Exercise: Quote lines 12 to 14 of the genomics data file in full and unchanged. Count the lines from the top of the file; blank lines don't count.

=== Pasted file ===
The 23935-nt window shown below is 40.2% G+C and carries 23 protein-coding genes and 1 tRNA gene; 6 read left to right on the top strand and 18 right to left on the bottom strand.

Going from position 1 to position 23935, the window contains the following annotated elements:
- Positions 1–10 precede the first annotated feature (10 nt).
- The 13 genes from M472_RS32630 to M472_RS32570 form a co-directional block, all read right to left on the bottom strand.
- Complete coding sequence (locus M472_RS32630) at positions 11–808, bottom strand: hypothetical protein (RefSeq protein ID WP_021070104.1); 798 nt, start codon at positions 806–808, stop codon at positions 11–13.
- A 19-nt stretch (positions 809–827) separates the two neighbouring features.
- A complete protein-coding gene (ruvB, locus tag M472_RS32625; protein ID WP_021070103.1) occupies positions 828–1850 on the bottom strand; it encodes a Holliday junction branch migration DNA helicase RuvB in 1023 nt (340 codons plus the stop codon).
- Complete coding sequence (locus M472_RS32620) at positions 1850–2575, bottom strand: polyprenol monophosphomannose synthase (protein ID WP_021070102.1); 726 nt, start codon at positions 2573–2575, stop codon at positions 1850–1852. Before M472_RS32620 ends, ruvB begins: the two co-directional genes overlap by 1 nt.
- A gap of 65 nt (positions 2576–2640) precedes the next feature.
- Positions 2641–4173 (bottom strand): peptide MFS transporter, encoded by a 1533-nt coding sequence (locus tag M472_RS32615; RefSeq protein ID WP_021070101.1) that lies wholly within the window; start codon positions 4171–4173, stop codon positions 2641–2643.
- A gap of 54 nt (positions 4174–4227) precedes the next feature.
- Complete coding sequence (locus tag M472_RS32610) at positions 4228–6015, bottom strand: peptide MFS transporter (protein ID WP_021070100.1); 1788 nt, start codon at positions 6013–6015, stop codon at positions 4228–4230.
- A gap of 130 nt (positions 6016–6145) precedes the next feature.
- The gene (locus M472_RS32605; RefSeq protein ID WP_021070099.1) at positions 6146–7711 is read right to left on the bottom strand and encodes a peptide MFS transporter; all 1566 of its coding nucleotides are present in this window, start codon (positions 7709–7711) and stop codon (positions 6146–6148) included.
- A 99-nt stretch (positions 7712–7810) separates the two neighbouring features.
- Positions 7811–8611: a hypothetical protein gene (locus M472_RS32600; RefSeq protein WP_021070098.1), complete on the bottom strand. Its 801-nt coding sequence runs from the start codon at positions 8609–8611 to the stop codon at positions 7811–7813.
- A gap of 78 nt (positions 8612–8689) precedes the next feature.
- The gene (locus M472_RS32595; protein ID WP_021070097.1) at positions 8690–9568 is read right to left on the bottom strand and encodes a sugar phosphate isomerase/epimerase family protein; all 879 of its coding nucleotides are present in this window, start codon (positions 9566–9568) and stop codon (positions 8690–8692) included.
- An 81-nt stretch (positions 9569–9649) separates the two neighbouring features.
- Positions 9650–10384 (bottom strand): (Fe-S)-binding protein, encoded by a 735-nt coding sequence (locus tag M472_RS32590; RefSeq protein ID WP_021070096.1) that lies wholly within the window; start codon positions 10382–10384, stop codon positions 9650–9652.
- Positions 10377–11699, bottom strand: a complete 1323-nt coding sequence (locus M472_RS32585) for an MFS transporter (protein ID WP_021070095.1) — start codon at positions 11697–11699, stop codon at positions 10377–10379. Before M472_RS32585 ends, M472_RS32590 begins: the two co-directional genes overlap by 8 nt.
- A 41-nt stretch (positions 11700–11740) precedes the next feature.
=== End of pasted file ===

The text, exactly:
- Complete coding sequence (locus tag M472_RS32610) at positions 4228–6015, bottom strand: peptide MFS transporter (protein ID WP_021070100.1); 1788 nt, start codon at positions 6013–6015, stop codon at positions 4228–4230.
- A gap of 130 nt (positions 6016–6145) precedes the next feature.
- The gene (locus M472_RS32605; RefSeq protein ID WP_021070099.1) at positions 6146–7711 is read right to left on the bottom strand and encodes a peptide MFS transporter; all 1566 of its coding nucleotides are present in this window, start codon (positions 7709–7711) and stop codon (positions 6146–6148) included.